The Washington Post
Shakespeare's Kitchen: Storiesby Lore Segal
The thirteen interrelated stories of Shakespeare’s Kitchen concern the universal longing for friendship, how we achieve new intimacies for ourselves, and how slowly, inexplicably, we lose them. Featuring six never-before-published pieces, Lore Segal’s stunning new book evolved from seven short stories that originally appeared in the New Yorker/i>… See more details below
The thirteen interrelated stories of Shakespeare’s Kitchen concern the universal longing for friendship, how we achieve new intimacies for ourselves, and how slowly, inexplicably, we lose them. Featuring six never-before-published pieces, Lore Segal’s stunning new book evolved from seven short stories that originally appeared in the New Yorker (including the O. Henry Prize–winning “The Reverse Bug”).
Ilka Weisz has accepted a teaching position at the Concordance Institute, a think tank in Connecticut, reluctantly leaving her New York circle of friends. After the comedy of her struggle to meet new people, Ilka comes to embrace, and be embraced by, a new set of acquaintances, including the institute’s director, Leslie Shakespeare, and his wife, Eliza. Through a series of memorable dinner parties, picnics, and Sunday brunches, Segal evokes the subtle drama and humor of the outsider’s loneliness, the comfort and charm of familiar companionship, the bliss of being in love, and the strangeness of our behavior in the face of other people’s deaths.
A magnificent and deeply moving work, Shakespeare’s Kitchen marks the long–awaited return of a writer at the height of her powers.
The Washington Post
The New York Times
What began as seven interrelated short stories published in the New Yorker(including the O. Henry Prize-winning "The Reverse Bug") is now a full-length collection of 13, the first major work of fiction in 20 years from the acclaimed author of Her First American. Filled with all the pomp and depressed glory of a modern-day Great Gatsby, each installment delivers an entertaining glimpse into the dysfunctional lives of a group of hoity-toity Connecticut think tank intellectuals as they philosophize over wine and cheese, fall in and out of love, and go about their daily lives with reckless abandon. Most of the action takes place (or is retold, properly discussed and drunkenly digested) in the kitchen of the institute's director, Leslie Shakespeare, while Leslie's wife alternatively entertains and lambastes their friends. Although the plot centers on nothing more than everyday comings and goings, Segal gives readers a peek into the sausage factory of daily routine, in which humdrum but necessary minutiae belie the intrigue and angst stirred up in her self-absorbed characters' internal monologues. When stacked together, these vignettes are hilarious and telling. Segal exhibits a rare insight into the human character that is at once humbling and shamelessly enjoyable to behold. (Apr.)Copyright 2007 Reed Business Information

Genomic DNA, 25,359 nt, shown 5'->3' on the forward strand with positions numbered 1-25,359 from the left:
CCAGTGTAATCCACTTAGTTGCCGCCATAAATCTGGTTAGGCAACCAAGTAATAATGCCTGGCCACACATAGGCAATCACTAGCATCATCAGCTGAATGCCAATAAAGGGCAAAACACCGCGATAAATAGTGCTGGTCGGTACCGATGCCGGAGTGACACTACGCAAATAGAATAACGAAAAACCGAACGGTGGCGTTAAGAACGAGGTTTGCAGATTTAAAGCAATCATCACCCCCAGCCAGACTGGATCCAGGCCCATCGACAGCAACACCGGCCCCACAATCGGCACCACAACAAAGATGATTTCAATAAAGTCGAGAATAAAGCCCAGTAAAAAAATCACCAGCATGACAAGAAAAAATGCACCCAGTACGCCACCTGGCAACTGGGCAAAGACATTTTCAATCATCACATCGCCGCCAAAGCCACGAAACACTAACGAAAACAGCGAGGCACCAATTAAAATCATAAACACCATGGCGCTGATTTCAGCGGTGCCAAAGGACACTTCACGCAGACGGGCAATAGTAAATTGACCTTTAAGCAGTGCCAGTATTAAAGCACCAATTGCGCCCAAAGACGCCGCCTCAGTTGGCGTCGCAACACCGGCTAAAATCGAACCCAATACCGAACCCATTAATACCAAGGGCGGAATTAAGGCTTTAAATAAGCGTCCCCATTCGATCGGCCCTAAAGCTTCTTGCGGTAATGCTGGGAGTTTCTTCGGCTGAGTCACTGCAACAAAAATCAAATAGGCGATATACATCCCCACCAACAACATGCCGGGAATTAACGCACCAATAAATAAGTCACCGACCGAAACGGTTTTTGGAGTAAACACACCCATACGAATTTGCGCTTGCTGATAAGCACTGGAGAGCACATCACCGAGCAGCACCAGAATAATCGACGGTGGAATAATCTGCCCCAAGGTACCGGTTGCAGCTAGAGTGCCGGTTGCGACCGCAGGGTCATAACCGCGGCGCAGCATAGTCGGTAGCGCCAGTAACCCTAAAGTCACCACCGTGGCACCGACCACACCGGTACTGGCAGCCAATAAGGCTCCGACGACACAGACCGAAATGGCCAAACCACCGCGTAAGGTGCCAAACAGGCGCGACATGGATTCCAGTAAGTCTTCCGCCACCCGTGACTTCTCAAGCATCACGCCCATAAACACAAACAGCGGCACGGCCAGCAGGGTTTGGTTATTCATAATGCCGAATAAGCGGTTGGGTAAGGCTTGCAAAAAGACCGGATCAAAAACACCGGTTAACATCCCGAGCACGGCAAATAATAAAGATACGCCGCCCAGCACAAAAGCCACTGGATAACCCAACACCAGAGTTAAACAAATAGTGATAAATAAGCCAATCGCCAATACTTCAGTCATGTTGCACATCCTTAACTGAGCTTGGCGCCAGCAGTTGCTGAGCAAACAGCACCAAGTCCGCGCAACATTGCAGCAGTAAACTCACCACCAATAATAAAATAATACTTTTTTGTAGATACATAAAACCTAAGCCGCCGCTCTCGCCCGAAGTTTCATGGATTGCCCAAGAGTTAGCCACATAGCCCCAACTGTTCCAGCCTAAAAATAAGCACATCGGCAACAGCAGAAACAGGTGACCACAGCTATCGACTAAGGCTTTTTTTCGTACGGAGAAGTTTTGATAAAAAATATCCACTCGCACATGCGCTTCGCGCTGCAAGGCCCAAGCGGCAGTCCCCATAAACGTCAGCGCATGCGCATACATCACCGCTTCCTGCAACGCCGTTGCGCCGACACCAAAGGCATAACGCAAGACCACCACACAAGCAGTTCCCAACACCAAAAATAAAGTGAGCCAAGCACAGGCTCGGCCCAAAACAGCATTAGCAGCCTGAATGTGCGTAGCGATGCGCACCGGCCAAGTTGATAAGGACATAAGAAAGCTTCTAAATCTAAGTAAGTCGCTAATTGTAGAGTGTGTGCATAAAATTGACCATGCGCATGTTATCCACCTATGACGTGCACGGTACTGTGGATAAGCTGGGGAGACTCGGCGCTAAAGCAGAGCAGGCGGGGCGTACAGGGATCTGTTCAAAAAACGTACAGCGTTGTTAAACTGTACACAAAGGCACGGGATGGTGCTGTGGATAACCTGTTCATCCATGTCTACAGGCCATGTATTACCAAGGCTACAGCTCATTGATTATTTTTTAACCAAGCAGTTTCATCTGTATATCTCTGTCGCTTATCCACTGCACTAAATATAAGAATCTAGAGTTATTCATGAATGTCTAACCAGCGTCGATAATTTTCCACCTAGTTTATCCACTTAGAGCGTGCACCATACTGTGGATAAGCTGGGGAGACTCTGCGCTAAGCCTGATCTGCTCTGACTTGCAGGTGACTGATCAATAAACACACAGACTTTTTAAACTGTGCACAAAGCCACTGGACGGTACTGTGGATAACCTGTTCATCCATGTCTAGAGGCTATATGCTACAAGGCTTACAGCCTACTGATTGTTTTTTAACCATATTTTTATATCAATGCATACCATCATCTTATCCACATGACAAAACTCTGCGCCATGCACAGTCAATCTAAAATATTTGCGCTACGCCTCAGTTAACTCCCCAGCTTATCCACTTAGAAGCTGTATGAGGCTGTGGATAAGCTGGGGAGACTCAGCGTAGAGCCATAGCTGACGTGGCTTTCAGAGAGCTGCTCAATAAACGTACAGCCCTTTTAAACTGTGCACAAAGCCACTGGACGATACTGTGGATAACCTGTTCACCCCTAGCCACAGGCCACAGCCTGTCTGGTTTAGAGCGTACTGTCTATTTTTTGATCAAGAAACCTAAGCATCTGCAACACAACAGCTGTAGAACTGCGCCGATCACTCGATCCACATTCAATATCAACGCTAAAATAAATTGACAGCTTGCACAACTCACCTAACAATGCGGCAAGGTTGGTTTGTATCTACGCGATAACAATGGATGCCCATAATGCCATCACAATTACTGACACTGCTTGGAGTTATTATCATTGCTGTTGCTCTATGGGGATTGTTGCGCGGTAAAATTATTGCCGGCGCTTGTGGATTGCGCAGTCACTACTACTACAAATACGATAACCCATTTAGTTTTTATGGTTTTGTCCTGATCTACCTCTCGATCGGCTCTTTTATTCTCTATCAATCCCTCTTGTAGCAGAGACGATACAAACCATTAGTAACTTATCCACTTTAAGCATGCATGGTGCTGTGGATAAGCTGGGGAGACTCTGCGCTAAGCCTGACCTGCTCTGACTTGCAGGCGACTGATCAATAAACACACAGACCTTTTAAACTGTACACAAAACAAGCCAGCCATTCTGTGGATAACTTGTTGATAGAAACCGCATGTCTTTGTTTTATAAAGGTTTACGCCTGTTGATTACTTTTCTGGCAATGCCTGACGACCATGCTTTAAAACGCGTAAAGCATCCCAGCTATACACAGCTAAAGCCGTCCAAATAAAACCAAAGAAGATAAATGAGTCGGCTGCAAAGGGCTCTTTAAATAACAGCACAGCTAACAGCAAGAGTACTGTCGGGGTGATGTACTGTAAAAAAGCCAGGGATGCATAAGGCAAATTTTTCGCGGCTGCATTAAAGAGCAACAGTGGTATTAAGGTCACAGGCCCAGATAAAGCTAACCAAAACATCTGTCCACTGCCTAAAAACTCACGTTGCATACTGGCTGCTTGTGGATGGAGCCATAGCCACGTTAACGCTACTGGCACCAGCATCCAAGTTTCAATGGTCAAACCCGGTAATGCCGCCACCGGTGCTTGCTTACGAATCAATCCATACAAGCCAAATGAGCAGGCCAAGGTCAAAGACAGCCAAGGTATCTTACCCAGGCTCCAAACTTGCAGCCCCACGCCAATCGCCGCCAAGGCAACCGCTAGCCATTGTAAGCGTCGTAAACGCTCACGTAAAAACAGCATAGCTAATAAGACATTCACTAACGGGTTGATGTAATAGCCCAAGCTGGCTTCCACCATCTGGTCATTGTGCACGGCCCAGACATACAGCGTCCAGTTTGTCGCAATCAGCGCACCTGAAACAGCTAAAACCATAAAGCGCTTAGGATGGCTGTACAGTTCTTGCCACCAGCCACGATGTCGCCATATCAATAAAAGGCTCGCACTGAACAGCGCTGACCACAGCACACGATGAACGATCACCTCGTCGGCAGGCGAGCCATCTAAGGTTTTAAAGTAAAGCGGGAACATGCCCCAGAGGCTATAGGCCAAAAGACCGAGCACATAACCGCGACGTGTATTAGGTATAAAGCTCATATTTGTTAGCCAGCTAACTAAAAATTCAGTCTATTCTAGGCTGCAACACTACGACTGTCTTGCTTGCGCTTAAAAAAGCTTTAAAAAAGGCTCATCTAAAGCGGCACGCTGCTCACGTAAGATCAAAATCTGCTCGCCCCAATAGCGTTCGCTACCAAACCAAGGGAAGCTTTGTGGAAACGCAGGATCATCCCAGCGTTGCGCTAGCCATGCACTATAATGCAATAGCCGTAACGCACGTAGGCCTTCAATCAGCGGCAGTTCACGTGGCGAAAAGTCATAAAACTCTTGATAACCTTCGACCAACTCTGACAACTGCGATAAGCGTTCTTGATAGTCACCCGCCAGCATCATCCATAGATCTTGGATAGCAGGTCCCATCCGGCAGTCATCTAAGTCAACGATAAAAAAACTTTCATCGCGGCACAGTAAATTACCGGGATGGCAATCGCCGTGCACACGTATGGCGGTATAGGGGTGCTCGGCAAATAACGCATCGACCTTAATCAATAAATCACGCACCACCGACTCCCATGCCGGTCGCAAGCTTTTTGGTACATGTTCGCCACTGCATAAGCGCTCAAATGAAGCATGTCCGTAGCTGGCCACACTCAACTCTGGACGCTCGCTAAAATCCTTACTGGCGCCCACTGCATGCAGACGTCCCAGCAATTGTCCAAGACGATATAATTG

A surprising and gratifying treat for literary fiction readers, Segal's (Other People's Houses) collection of 13 stories includes the O. Henry Prize-winning "The Reverse Bug," as well as several never-before-published pieces. All are vignettes from the life of Ilka Weisz, a teacher of college-level ESL. The first story sets the scene: Ilka is a newcomer to the Concordance Institute, a Connecticut think tank made up of a tight-knit group of academics. While she struggles to be accepted into the exclusive staff clique, she manages to charm institute director Leslie Shakespeare and his wife, Eliza, beginning a lifelong friendship as well as an affair. As Ilka is welcomed into the institute's fold, she becomes privy to her colleagues' little secrets and struggles and they to hers. The writing style is spare, leaving out exposition during conversations so that the characters' spoken words regulate the story's ever-changing tone. Fans of modernist works will enjoy the free-flowing stream of conversation; postmodern devotees will appreciate being able to fill in the lacunae between stories. Highly recommended for literary fiction collections.
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Disconnected characters--not easy to identify with writing style--nothing special---lacks vibrancy. I would not recommend the book--does not lead to lively discussion--would not read other books by this author.
Shakespeare's Kitchen is a collection of thirteen interconnected short stories. The theme that runs throughout the collection is one of human need. A need to be loved, to have friendships and to belong to someone or something. Is there a plot? No, not really. At times, I felt as though I was watching a bad episode of Seinfeld. I did not enjoy the protagonist, Ilka Weisz, and did not see much in her emotional growth. My main turnoff to Ilka come fairly early in the book. In the second short story, An Absence of Cousins, we clearly see her loneliness and her need to belong; however, she is rude and dismissive of secondary character, Gertie Gruner, who is just looking for the same. The secondary characters were just that. I could find no relevance for their inclusion in the stories and would have preferred them to be absent altogether. Ms. Segal's writing style was okay. There were several times where I felt that the writing faltered - sentences just did not 'roll' off the tip of my tongue and I found the banter (intellectual or not) that occurred between the characters irritating. She did have some insights about how one navigates through life; however, not enough to hold my interest. I would recommend to those who have read Lore Segal in the past.